Indonesian police are investigating Jakarta Governor Basuki Tjahaya Purnama, also known as Ahok, for blasphemy. They named him a suspect after hundreds of thousands of people rallied against the Chinese-Indonesian and Christian governor earlier this month.
Behind the enormous protest was a complex web of religious and political interests. But some of the protesters genuinely felt insulted by Ahok, who is running in next year’s gubernatorial election.
The reason for their anger was a speech that Ahok gave in September. Among other things, he warned his listeners about people who invoke verse 51 of the Surah Al-Maidah in the Quran to “deceive” people into not voting for him.
The Islamic Defenders Front reported Ahok for alleged blasphemy after a video of this part of his speech went viral.
How to read religious text
The verse Ahok claimed his opponents were referring to advises people to avoid aligning with Christian and Jews. According to the Sahih International English translation, verse 51 of Al-Maidah reads:
O you who have believed, do not take the Jews and the Christians as allies. They are [in fact] allies of one another. And whoever is an ally to them among you – then indeed, he is [one] of them. Indeed, Allah guides not the wrongdoing people.
In his speech, Ahok did not specifically name the people he accused of using the Quran verses to dissuade people from voting for him.
But, in Indonesia, it is unfortunately not uncommon for hardline clerics to use, or more correctly misuse, religious texts for their own political interest.
To avoid following a misguided use of sacred texts, religious believers should understand the context in which the texts appeared the first time. Religious texts usually emerged as answers to problems that occurred within the social and political contexts of the time.
Al-Maidah verse 51 in context
In the case of verse 51 of Al-Maidah, there are various interpretation of the reason (asbab an-nuzul) this verse came down.
But all of these interpretations agree it’s highly likely that the verse came out in Medina in the later year of sixth century of Islam’s formative period.
At the time, the newly emerged Muslim community was persecuted by the Arab tribes as well as Christian and Jewish communities. They outnumbered the Muslims and were politically and socially strong. In these circumstances, siding with the hostile groups could damage the unity of the small and fragile Islamic community.
Based on its history, this verse should be proportionally understood in the context of Muslims asserting their religious identity at the time.
Furthermore, verse 51 is strongly related to previous verses that provide guidance on Muslims’ relationship with other groups. Verse 51 of Al-Maidah should be read in line with them.
Taking a single verse out of its context can result in an incomplete understanding of the purpose and true essence of those verses.
As for blasphemy, in Islamic literature, the concept of blasphemy is actually very loose and only lately developed.
Originally, to blaspheme does not only refer to speaking irreverently about God or other sacred things. In the Jewish tradition, saying God’s name is already considered a blasphemy and sinful.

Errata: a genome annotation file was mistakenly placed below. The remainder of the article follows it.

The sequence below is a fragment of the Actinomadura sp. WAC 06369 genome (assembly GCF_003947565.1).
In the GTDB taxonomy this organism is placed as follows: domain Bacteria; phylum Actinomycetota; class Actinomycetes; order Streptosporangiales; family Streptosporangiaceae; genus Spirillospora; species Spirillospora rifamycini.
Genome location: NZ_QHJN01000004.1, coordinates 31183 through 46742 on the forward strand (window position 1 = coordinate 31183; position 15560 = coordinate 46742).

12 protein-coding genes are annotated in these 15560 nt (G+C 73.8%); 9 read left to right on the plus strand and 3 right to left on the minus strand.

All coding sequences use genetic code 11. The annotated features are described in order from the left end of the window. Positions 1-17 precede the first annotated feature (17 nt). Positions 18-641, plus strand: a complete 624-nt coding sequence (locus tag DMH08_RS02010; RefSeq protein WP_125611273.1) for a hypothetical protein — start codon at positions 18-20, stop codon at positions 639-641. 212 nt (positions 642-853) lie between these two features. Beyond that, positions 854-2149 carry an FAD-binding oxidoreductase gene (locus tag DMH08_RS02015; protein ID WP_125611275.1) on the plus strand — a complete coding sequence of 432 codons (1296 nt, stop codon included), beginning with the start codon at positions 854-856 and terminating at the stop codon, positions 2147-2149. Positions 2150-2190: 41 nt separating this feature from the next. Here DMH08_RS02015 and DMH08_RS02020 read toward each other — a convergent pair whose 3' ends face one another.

Only later, when governments started to regulate blasphemy through their laws, did blasphemy became associated with speech or actions that implicitly or explicitly insult God, or carry an element of hatred towards God, or doubt God’s omnipotence.
In Islam, two of the best-known concepts related to blasphemy are apostasy and heresy. Apostasy, or riddah in Arabic, is the renunciation of belief. And heresy, or kufr, is belief in unorthodox teachings or the denial of the truth.
But blasphemy is not limited to apostasy and heresy. It includes the concept of deviation, or dhalal in Arabic, which means departure from the true path.
In Islamic heresiography, which is the writing of and about heresies, deviation or dhalal is used to define those who reject the fundamentals in religious belief, such as belief in God, the prophets and Sharia laws.
This became a foundation of classical Islamic scholarship, particularly in the 11th and 12th centuries, to categorise groups that were considered deviant.
Contemporary Muslim clerics have adopted this too. And, in turn, there are a number of commonly used terms such as sabb, which is blasphemy against the Prophet’s friends, and al-istihza, blasphemy against religious leaders or sacred symbols in Islam such as the Quran.
In Indonesia, the MUI, a council of Muslim clerics that produces religious edicts, use the concept of deviation to determine whether a group is deviant or sacrilegious. In 2007 the MUI came up with a list of categories to determine whether a group was deviant or not. This became the basis for state-sanctioned banning of minority groups such the Ahmadiyya.
Ahok’s blasphemy case has grown beyond defending the sanctity of religion from blasphemy. Some people who protested against Ahok were also driven by frustration at the slow investigation of the governor, which they suspect was due to his position and closeness with the country’s political elites. Others are political adventurers who tried to ride the wave by using this religious sentiment.
Whatever the religious or political background to Ahok’s case, the principle of innocent until proven guilty must be applied. The court must not be influenced by public pressure.
Meanwhile, religious believers would do well to learn the context of their sacred verses to truly understand their purpose and essence.
Ismatu Ropi is a senior lecturer at the Syarif Hidayatullah State Islamic University. He lectures on local religions, new religious movement, theories on religious studies, Judaism, Christianity in Indonesia, state and religion specialising on government regulations on religion.